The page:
A family visit to England results in an unusual birthday gift.
Cheryl Grunsell leaned across the front seat of the car and gave her husband, Paul, a quick kiss. While doing this, she discreetly pushed the button on the garage door remote control and said, “I’ve got one more surprise for you.”
Returning home from a dinner to celebrate Paul’s 50th birthday, the couple had just pulled into their suburban Calgary driveway. As the door slowly went up, Paul saw feet, then knees, and then a garage full of their closest acquaintances.
“I thought this was a surprise party and went in and said, ‘Nice to see you’ to a couple of people and shared a few hugs,” Paul recalls. “That’s when the crowd parted, and I stood there speechless.”
Speechless because what the group of 30 or so friends had been concealing was a 1951 Royal Enfield Model G, a 350 cc single-cylinder motorcycle that had once belonged to his Uncle Dennis. It was a machine Paul had last seen just a year before in England while visiting family.
“Paul was born in Peterborough, England,” Cheryl explains. “He moved to Ontario with his parents in 1977 and left behind most of his family.”
Back Across the Pond
In 2018, Paul’s dad, Dave, had been undergoing cancer treatments. At one point that year, Dave mentioned that he’d like to go back to England one last time with his wife, children and grandchildren to visit family in the old country – and that trip became a reality late in 2018.
“While visiting Auntie June in Nuneaton,” Cheryl says, “she asked if we’d like to see Dennis’ workshop.”
Unfortunately, Dennis had died in October of 2017, but during his lifetime he had been a keen motorcycle enthusiast. June knew that Paul shared that passion, so she thought he would be interested in seeing the shop.
First Bike was a Car
Although Paul was not a lifelong motorcyclist, he has always been interested in them. He was 18 years old when his friends were getting into motorcycles and Paul had saved some money to buy a bike of his own.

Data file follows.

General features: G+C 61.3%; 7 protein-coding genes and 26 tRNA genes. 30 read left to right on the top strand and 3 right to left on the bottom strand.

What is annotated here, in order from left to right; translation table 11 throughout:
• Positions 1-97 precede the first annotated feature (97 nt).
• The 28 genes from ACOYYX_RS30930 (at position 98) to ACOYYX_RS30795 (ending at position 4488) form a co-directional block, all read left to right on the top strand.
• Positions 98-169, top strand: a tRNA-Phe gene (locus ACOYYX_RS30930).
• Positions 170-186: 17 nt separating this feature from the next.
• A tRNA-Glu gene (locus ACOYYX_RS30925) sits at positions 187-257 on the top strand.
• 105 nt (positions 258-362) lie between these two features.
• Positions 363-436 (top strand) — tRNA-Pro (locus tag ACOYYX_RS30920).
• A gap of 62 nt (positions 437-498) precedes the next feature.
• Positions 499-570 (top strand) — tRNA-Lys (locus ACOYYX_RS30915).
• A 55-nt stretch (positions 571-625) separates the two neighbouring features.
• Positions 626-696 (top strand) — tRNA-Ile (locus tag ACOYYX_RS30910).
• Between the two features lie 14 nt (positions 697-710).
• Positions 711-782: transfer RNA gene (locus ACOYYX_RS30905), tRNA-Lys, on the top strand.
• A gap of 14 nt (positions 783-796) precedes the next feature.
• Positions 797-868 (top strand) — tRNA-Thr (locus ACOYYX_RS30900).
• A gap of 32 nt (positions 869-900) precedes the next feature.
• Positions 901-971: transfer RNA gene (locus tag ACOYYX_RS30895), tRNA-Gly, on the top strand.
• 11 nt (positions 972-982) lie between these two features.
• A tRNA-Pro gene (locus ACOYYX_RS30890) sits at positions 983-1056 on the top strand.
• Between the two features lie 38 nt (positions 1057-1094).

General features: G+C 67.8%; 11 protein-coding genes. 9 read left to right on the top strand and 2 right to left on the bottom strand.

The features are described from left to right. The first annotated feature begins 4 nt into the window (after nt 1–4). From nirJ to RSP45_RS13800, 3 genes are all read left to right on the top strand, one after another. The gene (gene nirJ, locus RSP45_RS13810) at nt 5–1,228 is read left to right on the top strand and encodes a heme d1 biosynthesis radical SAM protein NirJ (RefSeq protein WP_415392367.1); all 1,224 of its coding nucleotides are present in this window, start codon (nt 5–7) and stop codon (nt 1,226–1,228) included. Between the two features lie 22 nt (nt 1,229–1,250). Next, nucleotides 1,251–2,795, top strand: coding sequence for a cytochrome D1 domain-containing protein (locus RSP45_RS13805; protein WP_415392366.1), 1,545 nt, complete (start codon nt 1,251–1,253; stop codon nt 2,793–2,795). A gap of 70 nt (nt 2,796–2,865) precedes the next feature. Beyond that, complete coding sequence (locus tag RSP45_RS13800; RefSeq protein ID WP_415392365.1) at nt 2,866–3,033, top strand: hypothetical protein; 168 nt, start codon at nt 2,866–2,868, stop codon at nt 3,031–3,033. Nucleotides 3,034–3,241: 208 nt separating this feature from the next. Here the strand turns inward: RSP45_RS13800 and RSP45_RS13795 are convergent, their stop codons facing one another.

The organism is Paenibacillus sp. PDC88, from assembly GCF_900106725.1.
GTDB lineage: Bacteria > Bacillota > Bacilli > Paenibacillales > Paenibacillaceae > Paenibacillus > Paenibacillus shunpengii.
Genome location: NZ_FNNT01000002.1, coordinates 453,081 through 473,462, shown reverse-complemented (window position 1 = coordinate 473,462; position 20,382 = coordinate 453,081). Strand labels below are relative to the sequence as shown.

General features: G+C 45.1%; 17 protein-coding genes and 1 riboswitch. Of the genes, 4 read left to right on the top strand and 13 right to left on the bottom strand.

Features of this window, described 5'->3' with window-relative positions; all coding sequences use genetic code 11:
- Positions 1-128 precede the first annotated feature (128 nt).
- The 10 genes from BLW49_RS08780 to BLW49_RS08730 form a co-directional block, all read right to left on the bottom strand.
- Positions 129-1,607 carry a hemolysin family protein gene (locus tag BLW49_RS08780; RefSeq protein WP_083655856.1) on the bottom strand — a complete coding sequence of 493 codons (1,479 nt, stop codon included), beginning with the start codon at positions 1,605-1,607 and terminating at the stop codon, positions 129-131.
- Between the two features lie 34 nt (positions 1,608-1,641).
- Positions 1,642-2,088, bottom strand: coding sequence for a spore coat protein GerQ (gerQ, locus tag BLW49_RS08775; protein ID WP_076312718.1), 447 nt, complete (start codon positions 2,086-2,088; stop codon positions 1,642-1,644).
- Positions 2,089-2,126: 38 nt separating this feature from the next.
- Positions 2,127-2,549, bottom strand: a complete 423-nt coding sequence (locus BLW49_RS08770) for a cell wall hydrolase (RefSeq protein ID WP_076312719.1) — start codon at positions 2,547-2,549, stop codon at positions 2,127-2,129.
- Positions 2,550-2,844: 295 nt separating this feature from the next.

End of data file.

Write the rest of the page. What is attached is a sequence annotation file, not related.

“That’s when my dad said he’d match whatever money I’d saved if I bought a car instead,” Paul recalls. “So, I bought a 1986 Mercury Capri. It wasn’t until I was 38 that I got on a motorcycle after taking the Canada Safety Council training program.”
Paul’s first machine was a 1991 Suzuki GSX1100G. He confesses it wasn’t the right first bike, but that didn’t hinder his interest in riding. One year later, Cheryl took the training program too, and got her Class 6 motorcycle permit.
The Grunsell family now owns 10 motorcycles, including Paul’s 2012 Triumph Tiger XC and several smaller bikes that get used by the couple and their children, 18-year-old daughter, Erin and 16-year-old son, Nathan, at their summer cottage.
“When we were with Auntie June, she hadn’t been up to Dennis’ workshop since he died,” Cheryl says. “We had to wrestle with the weathered lock and skeleton key before we could open the door.”
Paul adds, “It was like we were stepping back in time. His tools were all laid out on the bench and his boots were there, just waiting to be stepped back into.
“His runabout Triumph 955i Daytona was there, and we rolled it out to admire it in the daylight. I then noticed another bike, covered and safely tucked away in the back corner. June followed my gaze and told us it had been Dennis’s pride and joy. I removed the cover and rolled out the Royal Enfield Model G.”
Paul and his uncle had exchanged occasional emails to share stories about machines and riding. Although Paul had known about the shop, and about the Royal Enfield, seeing everything as last used by his Uncle Dennis was an emotional experience. Paul put everything back, locked the door and the family went back into his aunt’s house and shortly afterward returned home to Calgary.
The Perfect Birthday Gift
Cheryl picks up the story again.
“In June of 2019, I began to wonder what I was going to do for Paul’s 50th birthday,” she says. “Any idea of getting another bike, particularly the Royal Enfield, didn’t even enter my mind while we were in England. But to celebrate a milestone like that, I began to think about it and I sent a note to Auntie June.
“I tentatively asked, ‘Forgive me if this is too early, but if you’re ever thinking of finding a new home for Dennis’ Royal Enfield motorcycle, would you consider selling it to me for Paul’s 50th birthday?’”
June didn’t respond right away, and Cheryl began to wonder if she’d stepped out of line by asking.
However, June replied the next day and suggested that Cheryl’s timing was uncanny, as June had recently decided to begin selling some of her late husband’s possessions.
Bought and Shipped
“I didn’t know the logistics of importing a bike, so I asked some of Paul’s friends if I was crazy for thinking about even trying to do this, or would it be an epic birthday gift? They all said it would be absolutely epic,” Cheryl says with a laugh.
Cheryl and June agreed on a value of £3,000 and plans were put in motion to have the motorcycle delivered via Motorcycle Express. That company put the bike on a pallet and shipped it from Gatwick Airport in London to Calgary.